Sunday, August 27

A history-book binge

My finds on my last three visits to the Powerbooks sale: Lincoln and Whitman by Daniel Mark Epstein; Mrs Lincoln and Mrs Keckly by Jennifer Fleischer, and The Day Lincoln Was Shot by Jim Bishop.

I’ve always had a general interest in American politics, particularly in what actually goes on in the White House, but only in a more contemporary setting. After reading The Devil in the White City (Erik Larson) and The Dante Club (Matthew Pearl), though, I'm finding early American life and politics a bit more interesting.

So no, I’d no particular interest in Lincoln before this, and knew little about him too other than his role in abolishing slavery, which was why the first book I picked up was about Mary Lincoln’s friendship with Elizabeth Keckly, her dressmaker and a mulatto former slave. (I haven’t started reading this, I’m saving it for term break.)

Browsing in Powerbooks again with a friend a week or so later, I spotted Epstein’s book on Lincoln and Whitman, about how Whitman’s poetry influenced Lincoln’s writing and oratorical style, and Whitman’s devotion to the president: “Lincoln is particularly my man—particularly belongs to me; yes, and by the same token, I am Lincoln’s man: I guess I particularly belong to him; we are afloat on the same stream—we are rooted in the same ground.” (This one I couldn’t resist, so I started reading it even tho it was the middle of finals week, heheh.)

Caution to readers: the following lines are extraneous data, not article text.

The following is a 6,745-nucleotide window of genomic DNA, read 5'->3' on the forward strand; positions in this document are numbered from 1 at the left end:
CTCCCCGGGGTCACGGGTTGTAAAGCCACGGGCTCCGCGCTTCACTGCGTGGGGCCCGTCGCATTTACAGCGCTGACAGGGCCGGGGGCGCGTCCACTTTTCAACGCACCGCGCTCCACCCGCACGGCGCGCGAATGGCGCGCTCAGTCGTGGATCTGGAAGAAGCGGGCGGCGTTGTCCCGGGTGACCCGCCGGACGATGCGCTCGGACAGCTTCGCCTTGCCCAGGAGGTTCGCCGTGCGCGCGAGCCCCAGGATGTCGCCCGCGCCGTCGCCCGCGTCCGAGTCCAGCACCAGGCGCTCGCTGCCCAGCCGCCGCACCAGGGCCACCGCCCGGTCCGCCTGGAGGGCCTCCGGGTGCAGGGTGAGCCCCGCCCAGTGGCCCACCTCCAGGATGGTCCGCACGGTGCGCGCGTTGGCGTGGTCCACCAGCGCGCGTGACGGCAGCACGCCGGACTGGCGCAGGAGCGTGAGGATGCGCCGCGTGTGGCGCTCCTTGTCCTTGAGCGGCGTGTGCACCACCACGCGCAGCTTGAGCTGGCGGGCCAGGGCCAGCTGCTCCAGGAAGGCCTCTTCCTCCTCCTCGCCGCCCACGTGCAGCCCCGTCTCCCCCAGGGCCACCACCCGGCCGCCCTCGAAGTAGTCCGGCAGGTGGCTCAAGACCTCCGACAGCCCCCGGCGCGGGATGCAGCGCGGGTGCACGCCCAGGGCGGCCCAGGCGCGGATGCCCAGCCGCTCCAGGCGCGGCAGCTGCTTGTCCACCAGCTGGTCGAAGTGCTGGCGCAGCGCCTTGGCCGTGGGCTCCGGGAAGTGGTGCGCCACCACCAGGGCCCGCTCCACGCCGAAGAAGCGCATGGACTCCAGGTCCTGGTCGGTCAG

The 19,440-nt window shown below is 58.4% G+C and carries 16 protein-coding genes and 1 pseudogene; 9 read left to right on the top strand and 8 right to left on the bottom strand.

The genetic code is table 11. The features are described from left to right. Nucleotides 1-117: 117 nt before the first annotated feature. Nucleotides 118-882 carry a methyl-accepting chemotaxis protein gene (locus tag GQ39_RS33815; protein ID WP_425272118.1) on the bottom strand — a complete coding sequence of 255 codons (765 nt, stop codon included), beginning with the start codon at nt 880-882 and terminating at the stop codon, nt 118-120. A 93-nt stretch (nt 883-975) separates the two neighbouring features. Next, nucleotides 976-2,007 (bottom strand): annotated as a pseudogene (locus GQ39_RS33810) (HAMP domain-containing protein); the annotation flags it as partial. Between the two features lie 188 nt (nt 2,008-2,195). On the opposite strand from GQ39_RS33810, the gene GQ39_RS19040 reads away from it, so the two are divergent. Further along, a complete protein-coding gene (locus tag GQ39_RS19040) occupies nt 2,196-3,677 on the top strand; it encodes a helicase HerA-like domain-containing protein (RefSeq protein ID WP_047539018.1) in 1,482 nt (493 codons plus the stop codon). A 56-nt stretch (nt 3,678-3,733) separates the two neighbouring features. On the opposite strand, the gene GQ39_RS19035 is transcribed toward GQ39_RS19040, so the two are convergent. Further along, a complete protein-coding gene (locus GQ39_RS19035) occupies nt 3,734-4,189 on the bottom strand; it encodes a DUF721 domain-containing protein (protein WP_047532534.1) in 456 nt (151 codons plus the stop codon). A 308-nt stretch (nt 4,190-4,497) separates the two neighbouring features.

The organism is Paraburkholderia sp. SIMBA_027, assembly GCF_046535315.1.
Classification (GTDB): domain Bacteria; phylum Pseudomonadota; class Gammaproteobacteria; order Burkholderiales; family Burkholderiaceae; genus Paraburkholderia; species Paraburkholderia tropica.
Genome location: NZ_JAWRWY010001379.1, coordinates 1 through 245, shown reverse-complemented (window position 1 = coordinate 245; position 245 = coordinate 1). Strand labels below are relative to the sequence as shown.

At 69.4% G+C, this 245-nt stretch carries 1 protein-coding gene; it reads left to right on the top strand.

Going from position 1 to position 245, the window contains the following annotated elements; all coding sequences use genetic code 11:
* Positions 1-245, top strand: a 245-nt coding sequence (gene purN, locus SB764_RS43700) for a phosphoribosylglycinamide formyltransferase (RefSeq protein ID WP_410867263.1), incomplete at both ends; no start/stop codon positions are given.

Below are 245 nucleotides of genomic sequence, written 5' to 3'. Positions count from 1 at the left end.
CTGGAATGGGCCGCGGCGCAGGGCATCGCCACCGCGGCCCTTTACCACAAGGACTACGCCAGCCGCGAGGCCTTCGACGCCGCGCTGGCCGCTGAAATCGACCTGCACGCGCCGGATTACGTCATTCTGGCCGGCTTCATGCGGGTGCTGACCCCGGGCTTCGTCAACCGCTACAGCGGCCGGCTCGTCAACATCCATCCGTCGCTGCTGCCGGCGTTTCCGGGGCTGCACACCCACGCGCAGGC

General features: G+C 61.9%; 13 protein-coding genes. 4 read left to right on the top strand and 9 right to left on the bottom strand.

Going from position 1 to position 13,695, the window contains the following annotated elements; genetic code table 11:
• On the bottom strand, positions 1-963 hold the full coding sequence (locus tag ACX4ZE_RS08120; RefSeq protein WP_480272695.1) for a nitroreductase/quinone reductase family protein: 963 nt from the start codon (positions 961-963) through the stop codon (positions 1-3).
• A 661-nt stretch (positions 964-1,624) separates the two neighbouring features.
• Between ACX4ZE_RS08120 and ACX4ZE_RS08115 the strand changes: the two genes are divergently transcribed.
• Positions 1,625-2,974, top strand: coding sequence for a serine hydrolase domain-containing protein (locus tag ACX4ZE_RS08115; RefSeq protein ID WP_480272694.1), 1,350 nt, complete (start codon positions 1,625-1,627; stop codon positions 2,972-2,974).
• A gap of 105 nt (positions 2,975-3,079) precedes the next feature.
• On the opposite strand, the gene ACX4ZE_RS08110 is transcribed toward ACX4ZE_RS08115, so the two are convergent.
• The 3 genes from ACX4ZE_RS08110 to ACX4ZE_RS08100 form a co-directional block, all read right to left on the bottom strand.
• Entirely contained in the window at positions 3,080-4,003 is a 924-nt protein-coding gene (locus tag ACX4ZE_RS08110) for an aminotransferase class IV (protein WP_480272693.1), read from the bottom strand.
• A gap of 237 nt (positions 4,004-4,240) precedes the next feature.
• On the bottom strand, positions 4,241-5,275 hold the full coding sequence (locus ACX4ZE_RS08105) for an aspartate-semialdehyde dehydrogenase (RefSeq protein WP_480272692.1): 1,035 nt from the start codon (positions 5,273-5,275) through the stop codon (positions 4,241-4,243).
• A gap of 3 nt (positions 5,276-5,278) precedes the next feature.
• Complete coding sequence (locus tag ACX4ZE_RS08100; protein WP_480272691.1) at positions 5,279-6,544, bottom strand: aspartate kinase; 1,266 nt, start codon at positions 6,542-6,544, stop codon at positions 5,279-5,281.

And then last night I was fuming after a particularly tricky exam so I did what I always do to unwind and let off steam: lose myself among the shelves (particularly effective when there’s a sale on!) What I found was Jim Bishop’s account of Lincoln’s last 24 hours on this earth, which was originally published in 1955. So that’s three books on Lincoln in as many weeks. Guess you could say I’ve turned into an Honest Abe fan :)


PS: Alright, there’s more. To cap my little history-book binge, I also picked up an interesting volume written by former SC Justice Abraham Sarmiento, who apparently shares my fascination (at times obsession) with the trial and execution of Gat Andres Bonifacio. His book The Trial of Andres Bonifacio: The Appeal is about a fictional Supreme Court decision on an appeal (also fictional) of the court martial’s ruling finding Bonifacio guilty of “conspiring to overthrow the government and assassinate President Aguinaldo,” and which recommended his execution. It’s complete with ‘separate opinions’ written by O.D. Corpuz and Haydee Yorac. Thank you Justice Sarmiento and the UP Press for publishing this!

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